U. receives 45 significant medical paintings from Pfizer
More than 50 years ago, a Michigan-based pharmaceutical company commissioned a Michigan painter to depict dozens of great moments in medical history, from ancient Egypt to the United States in the 20th century.
Within a few years, the entire nation knew the paintings by Robert Thom. Reproductions appeared in magazines and doctors' offices, and a book of them was given to thousands of new physicians. The works epitomized the optimism of the time in which they were painted, and the nation's faith in post-World War II medical and scientific triumphs.
Now 45 of those paintings are coming home to Michigan, to an institution that will share them with the public.
The University has received Thom's medical history paintings as a gift from their most recent owner, Pfizer Inc. A committee from the U-M Health System and U-M Museum of Art is now planning to exhibit many of them in public spaces across the medical campus, with financial help from art-loving donors.
"These works hold both historical and cultural significance for the entire field of medicine, and special significance for our institution because of the artist's ties to our state," says Dr. Robert Kelch, executive vice president for medical affairs and CEO of UMHS. "In fact, when I graduated from the U-M Medical School, each of us received a book of reproductions of these very paintings, which I've kept to this day. We're very grateful and honored that Pfizer has chosen us to preserve these paintings, and to share them with our faculty, staff, students, patients and visitors."
James Steward, director of UMMA, adds, "These paintings are a remarkable product of their time, but are no less significant for this. They speak powerfully to how all art is shaped by its historical context, and do so in ways that offer tremendous interest for viewers and scholars in the 21st century."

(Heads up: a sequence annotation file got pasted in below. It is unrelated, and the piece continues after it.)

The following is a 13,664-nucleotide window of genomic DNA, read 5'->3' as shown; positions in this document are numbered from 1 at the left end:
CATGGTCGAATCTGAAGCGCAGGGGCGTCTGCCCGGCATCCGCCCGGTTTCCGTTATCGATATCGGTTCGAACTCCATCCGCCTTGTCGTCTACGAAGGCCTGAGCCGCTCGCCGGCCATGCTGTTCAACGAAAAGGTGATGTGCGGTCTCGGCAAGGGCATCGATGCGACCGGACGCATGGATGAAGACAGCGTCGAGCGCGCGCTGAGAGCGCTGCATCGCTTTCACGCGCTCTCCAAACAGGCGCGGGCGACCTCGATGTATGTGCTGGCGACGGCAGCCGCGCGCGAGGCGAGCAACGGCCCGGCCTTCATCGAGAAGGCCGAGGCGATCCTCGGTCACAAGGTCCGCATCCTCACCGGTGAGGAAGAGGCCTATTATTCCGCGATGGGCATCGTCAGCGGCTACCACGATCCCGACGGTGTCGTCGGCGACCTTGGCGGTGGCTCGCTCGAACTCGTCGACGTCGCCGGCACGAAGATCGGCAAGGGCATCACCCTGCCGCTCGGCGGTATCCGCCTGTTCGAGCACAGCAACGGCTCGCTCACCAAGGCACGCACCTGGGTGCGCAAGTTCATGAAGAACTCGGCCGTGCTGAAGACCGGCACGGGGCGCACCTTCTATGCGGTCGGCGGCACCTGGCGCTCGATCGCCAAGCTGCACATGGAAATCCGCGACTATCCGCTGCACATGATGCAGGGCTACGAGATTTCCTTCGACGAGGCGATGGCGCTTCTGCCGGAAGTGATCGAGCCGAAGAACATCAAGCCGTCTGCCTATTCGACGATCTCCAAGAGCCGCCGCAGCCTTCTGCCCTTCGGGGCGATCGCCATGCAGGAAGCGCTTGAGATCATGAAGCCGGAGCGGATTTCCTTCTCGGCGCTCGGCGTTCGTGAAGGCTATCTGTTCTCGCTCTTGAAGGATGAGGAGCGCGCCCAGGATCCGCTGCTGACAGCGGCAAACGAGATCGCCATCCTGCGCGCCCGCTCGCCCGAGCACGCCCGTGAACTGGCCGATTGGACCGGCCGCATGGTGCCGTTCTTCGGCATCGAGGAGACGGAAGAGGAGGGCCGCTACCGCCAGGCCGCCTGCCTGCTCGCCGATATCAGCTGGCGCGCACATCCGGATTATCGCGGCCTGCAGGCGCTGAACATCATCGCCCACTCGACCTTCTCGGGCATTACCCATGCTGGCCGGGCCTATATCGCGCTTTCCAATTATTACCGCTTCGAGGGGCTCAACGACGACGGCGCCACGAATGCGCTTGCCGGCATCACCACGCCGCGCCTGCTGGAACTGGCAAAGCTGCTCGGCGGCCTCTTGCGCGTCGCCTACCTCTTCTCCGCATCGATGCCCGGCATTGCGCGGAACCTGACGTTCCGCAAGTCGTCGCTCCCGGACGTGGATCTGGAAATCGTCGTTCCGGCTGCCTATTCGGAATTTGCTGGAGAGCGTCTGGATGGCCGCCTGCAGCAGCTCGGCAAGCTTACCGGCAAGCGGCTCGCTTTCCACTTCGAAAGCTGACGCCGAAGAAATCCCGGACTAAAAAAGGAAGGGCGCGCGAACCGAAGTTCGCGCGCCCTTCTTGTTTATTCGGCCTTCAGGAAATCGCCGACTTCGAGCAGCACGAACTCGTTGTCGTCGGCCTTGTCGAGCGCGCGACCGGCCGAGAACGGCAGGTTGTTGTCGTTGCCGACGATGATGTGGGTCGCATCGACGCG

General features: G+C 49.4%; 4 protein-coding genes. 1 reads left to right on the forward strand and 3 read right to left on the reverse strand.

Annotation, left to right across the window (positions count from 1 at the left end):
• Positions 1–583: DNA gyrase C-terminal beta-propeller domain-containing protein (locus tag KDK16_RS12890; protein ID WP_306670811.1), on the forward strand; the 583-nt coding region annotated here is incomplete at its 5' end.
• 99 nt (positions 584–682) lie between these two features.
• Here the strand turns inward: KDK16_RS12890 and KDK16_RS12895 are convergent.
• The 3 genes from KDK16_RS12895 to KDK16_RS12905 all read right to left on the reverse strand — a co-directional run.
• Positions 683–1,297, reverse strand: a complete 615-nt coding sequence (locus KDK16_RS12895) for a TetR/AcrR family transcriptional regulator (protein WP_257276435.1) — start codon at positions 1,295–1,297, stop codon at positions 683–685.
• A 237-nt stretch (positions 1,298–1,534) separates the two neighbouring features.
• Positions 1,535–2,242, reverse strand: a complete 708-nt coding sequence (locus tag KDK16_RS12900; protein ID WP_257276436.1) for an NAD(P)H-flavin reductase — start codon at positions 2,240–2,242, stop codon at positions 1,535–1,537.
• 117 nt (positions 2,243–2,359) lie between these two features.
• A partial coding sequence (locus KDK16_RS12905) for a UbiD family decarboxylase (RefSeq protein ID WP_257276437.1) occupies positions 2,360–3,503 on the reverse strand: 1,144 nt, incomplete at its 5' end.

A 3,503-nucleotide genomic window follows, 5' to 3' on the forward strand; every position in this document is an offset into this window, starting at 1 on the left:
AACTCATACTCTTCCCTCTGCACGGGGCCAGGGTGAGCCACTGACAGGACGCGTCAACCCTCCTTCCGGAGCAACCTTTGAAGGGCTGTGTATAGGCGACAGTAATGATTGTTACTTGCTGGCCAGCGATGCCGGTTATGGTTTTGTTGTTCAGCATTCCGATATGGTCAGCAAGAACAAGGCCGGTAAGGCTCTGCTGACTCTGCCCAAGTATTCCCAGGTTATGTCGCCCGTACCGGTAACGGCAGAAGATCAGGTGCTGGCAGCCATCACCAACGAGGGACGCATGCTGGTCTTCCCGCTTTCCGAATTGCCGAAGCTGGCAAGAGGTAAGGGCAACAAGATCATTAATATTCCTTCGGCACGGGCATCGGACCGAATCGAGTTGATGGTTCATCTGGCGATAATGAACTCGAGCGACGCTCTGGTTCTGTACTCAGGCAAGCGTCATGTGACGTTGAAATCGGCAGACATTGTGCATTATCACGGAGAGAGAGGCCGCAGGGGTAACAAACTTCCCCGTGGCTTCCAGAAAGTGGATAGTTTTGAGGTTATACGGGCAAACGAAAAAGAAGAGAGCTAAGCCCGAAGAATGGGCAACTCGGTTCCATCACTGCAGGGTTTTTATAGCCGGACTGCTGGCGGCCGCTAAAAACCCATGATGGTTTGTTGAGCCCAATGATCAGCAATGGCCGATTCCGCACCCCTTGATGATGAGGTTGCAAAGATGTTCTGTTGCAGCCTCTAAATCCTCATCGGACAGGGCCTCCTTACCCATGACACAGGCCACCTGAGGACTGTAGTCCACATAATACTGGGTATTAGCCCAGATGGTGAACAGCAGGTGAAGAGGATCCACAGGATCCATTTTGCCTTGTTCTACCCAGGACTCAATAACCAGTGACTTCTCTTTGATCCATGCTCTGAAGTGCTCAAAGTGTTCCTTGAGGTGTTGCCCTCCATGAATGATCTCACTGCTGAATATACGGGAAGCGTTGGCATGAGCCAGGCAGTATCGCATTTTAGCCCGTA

A second gift to U-M, from Al and Colette Kessel, will fund the hanging of the paintings around the medical campus.
The works, all oil on masonite, range in size up to 5 feet wide or tall. Thom researched each one meticulously before painting, and traveled to many of the sites depicted. He aimed to show scientific and cultural details as accurately as possible, according to the historical and anthropological knowledge of his day. It is estimated that Thom traveled nearly 250,000 miles through North America and Europe during his research for the series, studying artifacts and locations.
Thom's subjects range from the ancient Greek temples of Asclepius, the demigod of medicine, to the first use of a smallpox vaccine by Edward Jenner, to the founding of the American Medical Association, and the discovery of X-rays by Wilhelm Roentgen.
His commission came from Parke-Davis & Co., which at the time was the largest pharmaceutical firm in the country and had its research headquarters in Ann Arbor near U-M.
Thom was born in 1915 in Grand Rapids, Mich., and spent much of his adult life in metropolitan Detroit. He and his wife died in 1979 in a car accident in Alma, Mich., while visiting the state from their new home in Dallas.
This quest for historical accuracy in paintings that served as pharmaceutical company advertisements was a reflection of Thom's times, and holds lessons for today, says a Medical School psychiatrist and historian who has written two papers on the paintings and co-curated the 2000 exhibition.
"The Thom paintings represent an important chapter in American pharmaceutical advertising," says Dr. Jonathan Metzl, director of the Program in Culture, Health and Medicine. "The images do not mention specific medications by name, but instead seek to create a specific aura by tying the company's name to depictions of great medical advances. Parke-Davis sought to enhance the image of the pharmaceutical industry at a time when it was much less powerful than it is today."
Metzl, an expert on the history of pharmaceutical company advertising, published articles on the Thom paintings in Academic Medicine in 2004, and in Literature and Medicine in fall 2006, together with Dr. Joel Howell, director of the Program in Society and Medicine.